Monday, September 24, 2012

Daily Report

Top Stories

 • A federal cybersecurity team issued a warning to customers of ORing Industrial Networking control devices about a serious vulnerability that exposes their organizations to cyberattacks. – Softpedia

1. September 21, Softpedia – (International) Flawed ORing networking devices expose oil and gas companies to cyberattacks. DHS’ Industrial Control Systems Cyber Emergency Response Team (ICS-CERT) issued an advisory to warn customers of ORing Industrial Networking devices of a serious vulnerability that exposes their organizations to cyberattacks, Softpedia reported September 21. A remote attacker who knows the hard-coded credentials can exploit the affected product by logging into the device with administrative privileges. This gives him/her permission to change the system’s settings, and even read and write files. ―An attacker can log into the operating system of the device using an SSH connection with the root credentials to gain administrative access. Once the attacker gains access to the device, the file system and settings can be accessed, which could result in a loss of availability, integrity and confidentiality,‖ ICS-CERT reports. The products susceptible to such attacks are industrial serial device servers and they are used for SCADA systems. Source:

 • Dell SecureWorks researchers discovered a cyber espionage campaign targeting several large companies, including two in the energy sector. –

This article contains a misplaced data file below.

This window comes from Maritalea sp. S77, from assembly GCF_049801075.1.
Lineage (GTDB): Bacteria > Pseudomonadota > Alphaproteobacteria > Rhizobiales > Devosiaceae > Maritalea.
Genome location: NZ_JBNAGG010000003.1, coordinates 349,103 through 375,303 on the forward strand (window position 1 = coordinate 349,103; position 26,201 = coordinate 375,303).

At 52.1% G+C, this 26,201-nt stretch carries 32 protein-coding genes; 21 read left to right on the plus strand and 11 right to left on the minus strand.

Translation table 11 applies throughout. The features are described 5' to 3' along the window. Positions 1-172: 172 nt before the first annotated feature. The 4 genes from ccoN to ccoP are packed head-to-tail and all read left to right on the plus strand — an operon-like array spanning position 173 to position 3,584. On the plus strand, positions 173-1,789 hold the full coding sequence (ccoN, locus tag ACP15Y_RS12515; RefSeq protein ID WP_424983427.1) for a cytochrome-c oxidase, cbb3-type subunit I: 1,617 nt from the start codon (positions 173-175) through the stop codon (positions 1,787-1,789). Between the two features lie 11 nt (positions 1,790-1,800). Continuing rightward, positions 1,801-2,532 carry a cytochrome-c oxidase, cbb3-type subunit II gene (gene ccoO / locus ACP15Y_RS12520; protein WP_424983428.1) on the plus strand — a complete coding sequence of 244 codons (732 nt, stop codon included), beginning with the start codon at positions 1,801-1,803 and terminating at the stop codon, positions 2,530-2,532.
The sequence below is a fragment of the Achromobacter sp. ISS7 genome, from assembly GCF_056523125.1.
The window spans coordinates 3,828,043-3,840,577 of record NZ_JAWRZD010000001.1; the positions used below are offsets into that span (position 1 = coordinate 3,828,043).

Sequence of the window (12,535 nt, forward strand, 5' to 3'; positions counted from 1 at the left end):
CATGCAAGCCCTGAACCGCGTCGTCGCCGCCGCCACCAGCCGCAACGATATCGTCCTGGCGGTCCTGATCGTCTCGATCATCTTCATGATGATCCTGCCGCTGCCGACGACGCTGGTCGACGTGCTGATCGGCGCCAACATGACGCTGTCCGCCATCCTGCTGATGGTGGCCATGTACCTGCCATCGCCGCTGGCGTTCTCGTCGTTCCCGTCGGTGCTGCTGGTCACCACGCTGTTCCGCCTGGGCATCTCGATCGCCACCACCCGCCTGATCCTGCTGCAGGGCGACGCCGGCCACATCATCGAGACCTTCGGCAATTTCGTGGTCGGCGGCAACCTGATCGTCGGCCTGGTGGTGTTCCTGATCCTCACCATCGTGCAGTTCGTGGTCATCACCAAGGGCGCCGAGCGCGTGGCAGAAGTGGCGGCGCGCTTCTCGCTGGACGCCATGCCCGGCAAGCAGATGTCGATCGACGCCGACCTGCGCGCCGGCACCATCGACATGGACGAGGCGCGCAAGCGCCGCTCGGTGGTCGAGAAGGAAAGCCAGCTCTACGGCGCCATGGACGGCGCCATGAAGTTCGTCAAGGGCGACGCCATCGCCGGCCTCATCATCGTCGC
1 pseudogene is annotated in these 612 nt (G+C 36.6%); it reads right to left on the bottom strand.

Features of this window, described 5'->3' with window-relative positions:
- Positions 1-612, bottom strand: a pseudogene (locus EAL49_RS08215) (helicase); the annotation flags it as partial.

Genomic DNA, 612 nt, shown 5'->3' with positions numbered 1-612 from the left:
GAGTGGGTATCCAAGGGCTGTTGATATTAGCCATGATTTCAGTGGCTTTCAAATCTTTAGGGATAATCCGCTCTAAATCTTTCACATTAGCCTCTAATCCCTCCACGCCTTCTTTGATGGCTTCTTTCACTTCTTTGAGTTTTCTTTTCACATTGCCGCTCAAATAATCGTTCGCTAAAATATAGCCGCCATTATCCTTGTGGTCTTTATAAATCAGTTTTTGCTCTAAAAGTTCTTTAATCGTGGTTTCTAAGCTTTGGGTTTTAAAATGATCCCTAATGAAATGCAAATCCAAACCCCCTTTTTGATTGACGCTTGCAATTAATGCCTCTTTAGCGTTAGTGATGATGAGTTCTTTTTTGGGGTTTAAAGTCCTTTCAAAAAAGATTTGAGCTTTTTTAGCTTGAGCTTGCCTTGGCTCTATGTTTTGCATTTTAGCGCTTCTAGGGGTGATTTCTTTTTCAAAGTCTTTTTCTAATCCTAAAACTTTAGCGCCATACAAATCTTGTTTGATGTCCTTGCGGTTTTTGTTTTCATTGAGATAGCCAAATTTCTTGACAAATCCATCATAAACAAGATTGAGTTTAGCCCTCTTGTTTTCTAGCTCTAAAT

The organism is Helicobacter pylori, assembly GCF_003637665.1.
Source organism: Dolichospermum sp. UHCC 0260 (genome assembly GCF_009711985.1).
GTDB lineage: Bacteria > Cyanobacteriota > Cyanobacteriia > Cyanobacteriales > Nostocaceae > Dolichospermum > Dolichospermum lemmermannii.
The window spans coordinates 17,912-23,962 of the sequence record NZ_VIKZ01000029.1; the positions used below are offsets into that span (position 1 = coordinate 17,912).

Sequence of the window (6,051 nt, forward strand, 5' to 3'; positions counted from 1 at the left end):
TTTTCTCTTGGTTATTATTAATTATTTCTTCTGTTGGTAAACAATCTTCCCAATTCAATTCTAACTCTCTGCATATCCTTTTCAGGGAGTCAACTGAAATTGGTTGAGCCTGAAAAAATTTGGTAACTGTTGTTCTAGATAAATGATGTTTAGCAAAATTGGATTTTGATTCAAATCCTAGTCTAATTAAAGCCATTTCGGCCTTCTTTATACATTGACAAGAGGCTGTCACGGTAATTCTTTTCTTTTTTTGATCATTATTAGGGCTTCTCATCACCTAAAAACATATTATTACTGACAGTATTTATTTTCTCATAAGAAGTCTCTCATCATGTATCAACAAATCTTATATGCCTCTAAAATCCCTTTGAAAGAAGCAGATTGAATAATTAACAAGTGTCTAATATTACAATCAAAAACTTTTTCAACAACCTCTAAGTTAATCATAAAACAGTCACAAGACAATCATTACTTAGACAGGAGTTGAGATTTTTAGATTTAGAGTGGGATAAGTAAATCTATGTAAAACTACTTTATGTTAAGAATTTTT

4. September 20, – (International) Dell SecureWorks uncovers cyber espionage targeting energy firms. Dell SecureWorks researchers discovered a cyber espionage campaign targeting several large companies, including two in the energy sector, reported September 20. The campaign, dubbed Mirage, targeted an oil company in the Philippines, an energy firm in Canada, a military organization in Taiwan and other unidentified targets in Brazil, Israel, Egypt, and Nigeria. This is the second cyber espionage campaign to be uncovered during 2012 by the Counter Threat Unit of security firm Dell SecureWorks. The first campaign, dubbed Sin Digoo, targeted several petroleum companies in Vietnam, government ministries in different countries, an embassy, a nuclear safety agency, and other business related groups. The Dell SecureWorks researchers believe either the same group is behind both campaigns, or whoever is responsible for Mirage is working closely with those behind Sin Digoo. Source:

 • Heavy rain and strong winds hammered Mat-Su Borough, Alaska, prompting many flood advisories and road closures, including an incident where 10 people were rescued in Wasilla. – KTUU 2 Anchorage

17. September 20, KTUU 2 Anchorage – (Alaska) Mat-Su floods, road closures: 10 people rescued in Wasilla. Heavy rain and strong winds continued to hit the Mat-Su Borough prompting many flood advisories and road closures, including an incident where 10 people were rescued in Wasilla, Alaska, September 20. A flash flood swept through a neighborhood off of Lucille Street and Marilyn Circle. Residents of the house with the most flooding said the water rose so fast that by the time they pulled out of their driveway, the water was waist deep. People who lived in the four other homes were rescued by emergency responders who rafted them to safety. Mat-Su Borough officials said Shorty Road and Welch Road were closed. It said rock slides increased between Miles 77 and 79 on the Glenn Highway, west of where it crosses the Chickaloon River. Borough officials noted that Talkeetna, Beaver, and Mercedes roads were flooded, and in East Talkeetna, people were instructed to evacuate immediately at the north end of Beaver Road. Three shelters opened overnight, according to the American Red Cross of Alaska. Source: